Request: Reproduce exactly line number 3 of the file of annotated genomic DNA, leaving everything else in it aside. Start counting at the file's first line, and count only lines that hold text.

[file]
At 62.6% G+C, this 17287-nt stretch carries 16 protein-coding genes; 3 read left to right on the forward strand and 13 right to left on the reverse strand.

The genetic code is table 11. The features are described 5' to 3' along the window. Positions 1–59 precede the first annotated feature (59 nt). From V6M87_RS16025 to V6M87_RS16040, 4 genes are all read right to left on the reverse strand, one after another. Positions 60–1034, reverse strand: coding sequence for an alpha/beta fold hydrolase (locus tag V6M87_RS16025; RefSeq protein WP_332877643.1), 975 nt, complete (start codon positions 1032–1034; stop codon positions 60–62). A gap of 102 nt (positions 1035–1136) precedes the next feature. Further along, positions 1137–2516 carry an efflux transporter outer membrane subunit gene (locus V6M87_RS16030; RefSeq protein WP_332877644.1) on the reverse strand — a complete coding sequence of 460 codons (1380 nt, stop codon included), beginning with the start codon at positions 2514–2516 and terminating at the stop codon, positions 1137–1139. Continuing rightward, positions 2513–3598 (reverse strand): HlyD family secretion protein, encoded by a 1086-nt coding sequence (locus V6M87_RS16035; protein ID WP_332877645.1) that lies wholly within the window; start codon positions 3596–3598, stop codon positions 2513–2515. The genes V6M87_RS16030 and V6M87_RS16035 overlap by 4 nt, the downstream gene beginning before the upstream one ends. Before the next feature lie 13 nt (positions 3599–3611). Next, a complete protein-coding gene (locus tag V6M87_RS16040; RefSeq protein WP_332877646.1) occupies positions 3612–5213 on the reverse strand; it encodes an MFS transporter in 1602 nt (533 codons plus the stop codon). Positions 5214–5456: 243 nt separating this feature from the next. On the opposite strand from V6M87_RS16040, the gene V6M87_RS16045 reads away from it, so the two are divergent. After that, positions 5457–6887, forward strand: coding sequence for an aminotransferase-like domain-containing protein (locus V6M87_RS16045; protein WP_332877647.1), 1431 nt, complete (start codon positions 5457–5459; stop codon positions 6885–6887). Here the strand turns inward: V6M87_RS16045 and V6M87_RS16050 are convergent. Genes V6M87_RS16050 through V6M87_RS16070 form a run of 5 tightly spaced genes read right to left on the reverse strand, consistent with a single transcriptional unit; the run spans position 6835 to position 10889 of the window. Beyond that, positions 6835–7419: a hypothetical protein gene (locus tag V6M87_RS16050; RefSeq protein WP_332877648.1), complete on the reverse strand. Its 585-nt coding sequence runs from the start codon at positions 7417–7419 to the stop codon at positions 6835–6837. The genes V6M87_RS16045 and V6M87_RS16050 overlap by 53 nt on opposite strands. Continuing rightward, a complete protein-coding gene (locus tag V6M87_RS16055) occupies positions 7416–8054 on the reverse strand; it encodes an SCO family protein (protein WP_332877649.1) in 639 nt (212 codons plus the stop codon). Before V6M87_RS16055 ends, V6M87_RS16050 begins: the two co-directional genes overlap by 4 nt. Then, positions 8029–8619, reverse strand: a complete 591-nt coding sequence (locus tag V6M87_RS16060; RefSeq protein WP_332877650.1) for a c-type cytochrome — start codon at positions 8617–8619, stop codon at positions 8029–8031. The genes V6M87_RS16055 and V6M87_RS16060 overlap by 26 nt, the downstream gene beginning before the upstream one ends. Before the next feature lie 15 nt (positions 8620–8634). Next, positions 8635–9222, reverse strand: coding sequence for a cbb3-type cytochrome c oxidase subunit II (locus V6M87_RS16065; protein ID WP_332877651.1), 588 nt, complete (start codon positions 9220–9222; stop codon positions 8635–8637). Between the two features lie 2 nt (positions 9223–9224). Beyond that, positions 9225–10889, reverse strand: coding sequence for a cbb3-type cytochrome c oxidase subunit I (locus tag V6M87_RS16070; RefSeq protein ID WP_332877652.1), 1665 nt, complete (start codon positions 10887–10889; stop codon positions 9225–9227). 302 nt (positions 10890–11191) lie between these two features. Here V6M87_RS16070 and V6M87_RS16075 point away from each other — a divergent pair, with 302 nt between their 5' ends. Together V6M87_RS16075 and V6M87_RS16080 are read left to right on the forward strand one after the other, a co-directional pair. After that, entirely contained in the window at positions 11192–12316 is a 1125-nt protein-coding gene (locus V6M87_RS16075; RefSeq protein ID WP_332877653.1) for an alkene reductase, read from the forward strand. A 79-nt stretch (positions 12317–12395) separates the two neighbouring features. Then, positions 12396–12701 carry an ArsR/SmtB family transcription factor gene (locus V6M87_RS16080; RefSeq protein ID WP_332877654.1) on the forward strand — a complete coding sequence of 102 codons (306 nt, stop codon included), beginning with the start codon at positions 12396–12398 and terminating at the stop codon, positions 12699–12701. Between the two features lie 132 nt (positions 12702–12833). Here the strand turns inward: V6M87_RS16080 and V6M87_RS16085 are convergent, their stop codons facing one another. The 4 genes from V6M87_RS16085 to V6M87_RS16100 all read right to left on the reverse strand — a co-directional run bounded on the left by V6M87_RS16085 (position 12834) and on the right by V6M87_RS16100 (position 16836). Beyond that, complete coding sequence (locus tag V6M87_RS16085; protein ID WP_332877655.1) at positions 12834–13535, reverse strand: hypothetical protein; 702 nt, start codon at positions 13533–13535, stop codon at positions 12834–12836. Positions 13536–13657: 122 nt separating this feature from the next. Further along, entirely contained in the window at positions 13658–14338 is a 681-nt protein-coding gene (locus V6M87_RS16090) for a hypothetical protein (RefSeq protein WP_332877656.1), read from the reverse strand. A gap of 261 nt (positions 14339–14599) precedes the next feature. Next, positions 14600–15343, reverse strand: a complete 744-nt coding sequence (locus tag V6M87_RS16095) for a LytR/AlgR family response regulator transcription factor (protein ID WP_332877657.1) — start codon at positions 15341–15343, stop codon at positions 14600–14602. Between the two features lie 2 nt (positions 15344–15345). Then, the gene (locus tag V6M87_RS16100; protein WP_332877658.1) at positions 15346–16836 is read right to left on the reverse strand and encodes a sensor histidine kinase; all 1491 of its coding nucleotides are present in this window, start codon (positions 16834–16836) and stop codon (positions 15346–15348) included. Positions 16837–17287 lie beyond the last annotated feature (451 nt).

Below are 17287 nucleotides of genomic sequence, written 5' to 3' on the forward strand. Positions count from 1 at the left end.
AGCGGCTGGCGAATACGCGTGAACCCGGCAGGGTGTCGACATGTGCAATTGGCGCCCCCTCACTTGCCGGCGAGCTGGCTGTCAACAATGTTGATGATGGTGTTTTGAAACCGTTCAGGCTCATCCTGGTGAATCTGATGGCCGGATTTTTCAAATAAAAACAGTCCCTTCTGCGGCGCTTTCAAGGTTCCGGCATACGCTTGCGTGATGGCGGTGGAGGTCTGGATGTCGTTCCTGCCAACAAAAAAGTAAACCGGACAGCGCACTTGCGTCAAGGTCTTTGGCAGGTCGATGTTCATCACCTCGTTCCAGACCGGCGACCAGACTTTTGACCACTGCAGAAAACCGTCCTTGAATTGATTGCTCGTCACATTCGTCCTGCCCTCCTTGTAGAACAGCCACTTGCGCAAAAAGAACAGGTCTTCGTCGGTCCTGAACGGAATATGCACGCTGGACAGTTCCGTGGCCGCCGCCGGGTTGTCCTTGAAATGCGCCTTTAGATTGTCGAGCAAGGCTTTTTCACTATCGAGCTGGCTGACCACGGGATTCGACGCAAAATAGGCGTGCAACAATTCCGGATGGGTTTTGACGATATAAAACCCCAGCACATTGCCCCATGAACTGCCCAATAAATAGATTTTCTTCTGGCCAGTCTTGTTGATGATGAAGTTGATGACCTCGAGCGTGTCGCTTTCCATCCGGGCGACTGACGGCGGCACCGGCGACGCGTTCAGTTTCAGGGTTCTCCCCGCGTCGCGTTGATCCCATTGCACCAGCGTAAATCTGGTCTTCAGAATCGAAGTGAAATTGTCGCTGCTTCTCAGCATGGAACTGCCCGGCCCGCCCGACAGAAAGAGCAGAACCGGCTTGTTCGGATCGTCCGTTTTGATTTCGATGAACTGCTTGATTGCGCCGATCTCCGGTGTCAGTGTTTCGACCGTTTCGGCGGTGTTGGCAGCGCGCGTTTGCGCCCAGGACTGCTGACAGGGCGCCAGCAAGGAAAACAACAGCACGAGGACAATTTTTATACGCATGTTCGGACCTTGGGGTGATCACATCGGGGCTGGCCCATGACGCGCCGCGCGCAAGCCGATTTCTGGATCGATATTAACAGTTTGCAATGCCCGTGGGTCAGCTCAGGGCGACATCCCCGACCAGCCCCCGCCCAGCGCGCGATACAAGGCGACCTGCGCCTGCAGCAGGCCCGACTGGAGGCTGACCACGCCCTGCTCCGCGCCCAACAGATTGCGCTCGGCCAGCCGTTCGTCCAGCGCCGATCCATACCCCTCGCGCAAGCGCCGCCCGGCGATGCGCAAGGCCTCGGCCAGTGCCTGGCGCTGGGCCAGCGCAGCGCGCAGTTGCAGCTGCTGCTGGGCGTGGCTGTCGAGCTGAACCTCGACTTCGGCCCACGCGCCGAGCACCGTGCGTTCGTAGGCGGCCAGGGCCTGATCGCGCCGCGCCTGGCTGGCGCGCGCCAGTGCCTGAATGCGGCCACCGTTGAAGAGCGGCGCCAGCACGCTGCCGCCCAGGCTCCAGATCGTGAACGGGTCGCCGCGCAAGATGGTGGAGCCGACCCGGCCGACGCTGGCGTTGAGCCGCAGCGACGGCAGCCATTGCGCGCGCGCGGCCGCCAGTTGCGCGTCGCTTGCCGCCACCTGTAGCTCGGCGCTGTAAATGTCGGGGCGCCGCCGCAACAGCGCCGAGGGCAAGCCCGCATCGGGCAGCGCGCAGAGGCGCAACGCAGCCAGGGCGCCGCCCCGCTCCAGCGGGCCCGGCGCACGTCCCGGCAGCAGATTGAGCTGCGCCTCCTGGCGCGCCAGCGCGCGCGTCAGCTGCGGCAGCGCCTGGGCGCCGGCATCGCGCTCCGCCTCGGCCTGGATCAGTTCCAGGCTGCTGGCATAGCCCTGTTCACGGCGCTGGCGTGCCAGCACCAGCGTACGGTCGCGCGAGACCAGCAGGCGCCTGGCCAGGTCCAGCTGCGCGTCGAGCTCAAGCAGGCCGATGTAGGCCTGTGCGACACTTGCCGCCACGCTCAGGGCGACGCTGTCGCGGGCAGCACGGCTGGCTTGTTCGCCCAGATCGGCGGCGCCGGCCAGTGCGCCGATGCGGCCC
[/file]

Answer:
Below are 17287 nucleotides of genomic sequence, written 5' to 3' on the forward strand. Positions count from 1 at the left end.